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Minimum wage increase not enough says Usdaw, the very least key workers deserve is £10 per hour

Date: 01 April 2021 Retail trade union Usdaw is disappointed that low paid workers have not received the full minimum wage increase they were promised. Today’s increase in the so-called National Living Wage (NLW) of 19p to £8.91 an hour doesn’t meet Usdaw’s call for £10 per hour, the real living wage rate of £9.50 or even the Government’s previously projected rate of £9.21.
Usdaw also says that a reduction of the qualifying age for NLW to 23 is a step in the right direction. The union is disappointed that lower youth rates below that age continue and renews their call for an end to rip-off pay for young workers.
 
National Living Wage and National Minimum Wage rates from 1 April 2021:
  • 23 and over   £8.91
  • 21 to 22          £8.36 
  • 18 to 20          £6.56
  • Under 18       £4.62
  • Apprentice     £4.30 
Paddy Lillis – Usdaw General Secretary says: “We provided the Low Pay Commission with evidence of why we need a new deal for workers, which includes at least £10 per hour and an end to unjust rip-off youth rates. The Government has missed the opportunity to fully recognise the huge efforts low-paid key workers have made throughout the pandemic. Shockingly the TUC has found that one in three key workers are still earning less than £10 per hour.
 
“Millions of low-paid workers have provided essential services to help ensure the country is fed, healthy and safe through the lockdown and will continue to do so. Usdaw members employed in supermarkets, across the food and pharmaceutical supply chains and the funeral industry welcomed the key worker status, but that respect and appreciation must not fade into the background when this national crisis passes.
 
“There needs to be lasting and fundamental change to the way society views workers. We need a New Deal for Workers: a minimum wage of at least £10 per hour, an end to insecure employment, respect for shopworkers and action to ensure that retail jobs are no longer underpaid and undervalued.
 
“Going to work should mean a decent standard of living for all workers, not least young workers. They are more likely to be paid less than older colleagues, even when doing the same job. They also often work hours that are not guaranteed in their contract, so they really need fairer and better pay alongside protection against insecure work. So reducing the age that National Living wage is paid from 25 to 23 years old is a step in the right direction, but the Government must go much further.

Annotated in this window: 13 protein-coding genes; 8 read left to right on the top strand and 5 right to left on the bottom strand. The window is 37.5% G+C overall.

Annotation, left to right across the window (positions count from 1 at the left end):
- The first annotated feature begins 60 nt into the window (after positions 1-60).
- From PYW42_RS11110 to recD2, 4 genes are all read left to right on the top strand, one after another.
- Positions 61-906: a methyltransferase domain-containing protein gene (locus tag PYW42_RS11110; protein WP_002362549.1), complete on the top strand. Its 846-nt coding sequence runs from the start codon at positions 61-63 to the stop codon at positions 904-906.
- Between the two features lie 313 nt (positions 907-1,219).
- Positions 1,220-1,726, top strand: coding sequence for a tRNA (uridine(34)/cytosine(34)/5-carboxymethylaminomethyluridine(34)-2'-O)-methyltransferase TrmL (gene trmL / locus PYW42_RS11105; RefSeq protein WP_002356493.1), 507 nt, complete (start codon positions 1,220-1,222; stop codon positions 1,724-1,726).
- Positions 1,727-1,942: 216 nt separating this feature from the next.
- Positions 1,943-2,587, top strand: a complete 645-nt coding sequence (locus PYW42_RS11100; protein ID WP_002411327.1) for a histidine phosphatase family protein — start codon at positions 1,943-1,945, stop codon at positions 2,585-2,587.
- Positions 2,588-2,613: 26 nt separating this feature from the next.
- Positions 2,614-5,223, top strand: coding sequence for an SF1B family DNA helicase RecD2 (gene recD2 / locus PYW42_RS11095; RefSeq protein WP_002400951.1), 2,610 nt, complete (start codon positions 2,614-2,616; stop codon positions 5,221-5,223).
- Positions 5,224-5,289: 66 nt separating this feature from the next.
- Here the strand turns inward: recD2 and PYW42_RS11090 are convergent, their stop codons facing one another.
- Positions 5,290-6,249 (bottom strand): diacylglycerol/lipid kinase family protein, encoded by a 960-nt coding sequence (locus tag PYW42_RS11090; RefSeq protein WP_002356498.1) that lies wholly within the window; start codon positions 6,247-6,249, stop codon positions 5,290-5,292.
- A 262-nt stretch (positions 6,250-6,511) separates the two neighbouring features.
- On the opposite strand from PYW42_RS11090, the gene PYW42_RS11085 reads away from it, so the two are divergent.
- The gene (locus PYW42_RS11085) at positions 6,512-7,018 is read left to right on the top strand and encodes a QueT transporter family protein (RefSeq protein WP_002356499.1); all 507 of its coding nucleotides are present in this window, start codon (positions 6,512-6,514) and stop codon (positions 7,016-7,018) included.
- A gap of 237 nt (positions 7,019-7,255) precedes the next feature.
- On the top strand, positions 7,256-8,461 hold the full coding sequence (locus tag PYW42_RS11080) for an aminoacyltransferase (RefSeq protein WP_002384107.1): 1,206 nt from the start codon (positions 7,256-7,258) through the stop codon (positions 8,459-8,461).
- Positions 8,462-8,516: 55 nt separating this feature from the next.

“Usdaw has campaigned for years to abolish youth rates. We continue to campaign for a national minimum wage of at least £10 per hour for all ages and call on the Government to tackle insecure employment contracts.”
 
Usdaw’s new Deal for Workers calls for:
  • £10 minimum wage for all workers, ending rip-off youth rates and providing a living wage.
  • Minimum contract of 16 hours per week, for everyone who wants it, that reflects normal hours worked and a ban on zero-hour contracts.
  • Better sick pay for all workers, from day one, at average earnings.
  • Protection at work – respect for shopworkers, abuse is not a part of the job.
  • A proper social security system, Universal Credit does not provide a safety net.
  • Job security, with day one employment rights for unfair dismissal and redundancy.
  • Fair treatment and equality for all workers, including equal pay.
  • A voice at work, stop rogue employers refusing to engage with trade unions. 
Notes for editors:
 
Usdaw (Union of Shop, Distributive and Allied Workers) is the UK's fifth biggest trade union with over 400,000 members. Membership has increased by more than one-third over the last couple of decades. Most Usdaw members work in the retail sector, but the union also has many members in transport, distribution, food manufacturing, chemicals and other trades.
 
TUC - 1 in 3 key workers earn less than £10 an hour: https://www.tuc.org.uk/news/tuc-1-3-key-workers-earn-less-ps10-hour
 
For Usdaw press releases visit: http://www.usdaw.org.uk/news and you can follow us on Twitter @UsdawUnion

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